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Meta-analysis of studies using suppression subtractive hybridization and microarrays to investigate the effects of environmental stress on gene transcription in oysters.

Anderson K, Taylor DA, Thompson EL, Melwani AR, Nair SV, Raftos DA - PLoS ONE (2015)

Bottom Line: To address this shortfall, we conducted a meta-analysis of 14 studies that investigated the effects of different environmental stressors on gene expression in oysters.We found that the expression of over 400 genes in a range of oyster species changed significantly after exposure to environmental stress.In light of these findings, we put forward a consensus model of sub-cellular stress responses in oysters.

View Article: PubMed Central - PubMed

Affiliation: Sydney Institute of Marine Science, Chowder Bay, NSW, Australia; Department of Biological Sciences, Macquarie University, North Ryde, NSW, Australia.

ABSTRACT
Many microarray and suppression subtractive hybridization (SSH) studies have analyzed the effects of environmental stress on gene transcription in marine species. However, there have been no unifying analyses of these data to identify common stress response pathways. To address this shortfall, we conducted a meta-analysis of 14 studies that investigated the effects of different environmental stressors on gene expression in oysters. The stressors tested included chemical contamination, hypoxia and infection, as well as extremes of temperature, pH and turbidity. We found that the expression of over 400 genes in a range of oyster species changed significantly after exposure to environmental stress. A repeating pattern was evident in these transcriptional responses, regardless of the type of stress applied. Many of the genes that responded to environmental stress encoded proteins involved in translation and protein processing (including molecular chaperones), the mitochondrial electron transport chain, anti-oxidant activity and the cytoskeleton. In light of these findings, we put forward a consensus model of sub-cellular stress responses in oysters.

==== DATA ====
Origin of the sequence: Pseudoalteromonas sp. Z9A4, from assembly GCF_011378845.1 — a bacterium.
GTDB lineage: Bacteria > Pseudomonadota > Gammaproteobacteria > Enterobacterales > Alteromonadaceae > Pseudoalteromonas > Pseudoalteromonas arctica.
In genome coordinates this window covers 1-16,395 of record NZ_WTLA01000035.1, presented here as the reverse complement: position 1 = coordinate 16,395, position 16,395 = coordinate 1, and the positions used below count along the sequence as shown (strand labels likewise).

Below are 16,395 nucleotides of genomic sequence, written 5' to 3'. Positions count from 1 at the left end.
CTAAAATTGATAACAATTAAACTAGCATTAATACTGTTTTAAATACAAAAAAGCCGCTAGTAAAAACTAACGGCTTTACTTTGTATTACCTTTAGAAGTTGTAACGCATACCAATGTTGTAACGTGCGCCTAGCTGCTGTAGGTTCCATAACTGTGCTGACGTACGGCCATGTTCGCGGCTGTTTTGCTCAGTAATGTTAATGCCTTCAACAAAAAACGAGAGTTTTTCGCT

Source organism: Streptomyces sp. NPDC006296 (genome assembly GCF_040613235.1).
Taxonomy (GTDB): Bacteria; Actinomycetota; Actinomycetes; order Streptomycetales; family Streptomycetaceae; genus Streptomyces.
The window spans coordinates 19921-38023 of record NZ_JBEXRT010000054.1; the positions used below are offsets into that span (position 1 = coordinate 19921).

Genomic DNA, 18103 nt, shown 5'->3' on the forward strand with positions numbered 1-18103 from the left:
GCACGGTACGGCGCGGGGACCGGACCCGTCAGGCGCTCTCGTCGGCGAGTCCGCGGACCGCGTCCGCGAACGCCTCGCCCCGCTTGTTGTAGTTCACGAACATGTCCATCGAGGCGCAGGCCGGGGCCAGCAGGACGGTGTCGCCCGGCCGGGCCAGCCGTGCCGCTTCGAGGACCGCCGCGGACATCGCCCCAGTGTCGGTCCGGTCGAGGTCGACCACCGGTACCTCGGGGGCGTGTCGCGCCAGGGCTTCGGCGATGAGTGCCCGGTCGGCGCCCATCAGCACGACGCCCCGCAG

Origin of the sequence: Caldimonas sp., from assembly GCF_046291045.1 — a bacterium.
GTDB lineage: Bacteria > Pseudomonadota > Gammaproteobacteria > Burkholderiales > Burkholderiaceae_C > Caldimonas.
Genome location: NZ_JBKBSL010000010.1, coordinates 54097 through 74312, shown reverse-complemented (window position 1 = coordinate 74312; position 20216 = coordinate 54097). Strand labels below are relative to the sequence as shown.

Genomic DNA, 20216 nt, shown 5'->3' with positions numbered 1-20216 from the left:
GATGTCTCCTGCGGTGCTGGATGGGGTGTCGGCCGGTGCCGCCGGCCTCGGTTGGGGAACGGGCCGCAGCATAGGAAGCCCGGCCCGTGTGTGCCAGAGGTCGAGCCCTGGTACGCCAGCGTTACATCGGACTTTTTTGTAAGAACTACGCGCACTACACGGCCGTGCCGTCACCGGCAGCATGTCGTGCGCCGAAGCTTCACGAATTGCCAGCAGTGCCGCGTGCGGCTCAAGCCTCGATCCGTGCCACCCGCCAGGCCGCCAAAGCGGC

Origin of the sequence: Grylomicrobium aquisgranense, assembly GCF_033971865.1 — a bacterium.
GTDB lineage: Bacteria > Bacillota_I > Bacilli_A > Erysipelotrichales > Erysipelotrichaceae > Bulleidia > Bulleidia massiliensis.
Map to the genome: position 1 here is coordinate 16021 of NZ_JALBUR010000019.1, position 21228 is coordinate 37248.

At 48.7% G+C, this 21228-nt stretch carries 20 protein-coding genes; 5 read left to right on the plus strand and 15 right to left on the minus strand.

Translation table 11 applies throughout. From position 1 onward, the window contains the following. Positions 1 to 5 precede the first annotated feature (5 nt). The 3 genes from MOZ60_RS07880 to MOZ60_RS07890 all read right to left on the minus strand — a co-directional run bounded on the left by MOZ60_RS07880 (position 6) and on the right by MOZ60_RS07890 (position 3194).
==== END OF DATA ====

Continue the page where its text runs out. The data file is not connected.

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The number of differentially expressed genes from all environmental treatments that fell into discrete intracellular process categories.
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pone.0118839.g002: The number of differentially expressed genes from all environmental treatments that fell into discrete intracellular process categories.

Mentions: Genes associated with metabolism were the most frequently identified (Fig. 2; 28%). These included genes involved in the mitochondiral electron transport chain (10%) and in glycolysis and the tricarboxylic acid (TCA/Krebs) cycle (2%). Genes associated with translation and post translational processing were the next most abundant category, comprising 26% of the differential transcriptome. Most of these genes encoded ribosomal proteins or rRNA (18%). Stress response genes, including molecular chaperones (2%) and enzymes involved in antioxidant responses (including superoxide dismutase, SOD, and peroxiredoxin, 2%), accounted for 11% of differential transcripts. Communication, the cytoskeleton, transcription, the cell cycle and protein regulation each represented approximately 10% of the differential transcriptome. Genes involved in immune responses and membrane transport each accounted for approximately 7% of differentially expressed transcripts. Nucleic acid regulation and the extracellular matrix were the least represented functional catgories (3% or less of the differential transcriptome). The most frequently identified genes in each functional group are shown in Table 4.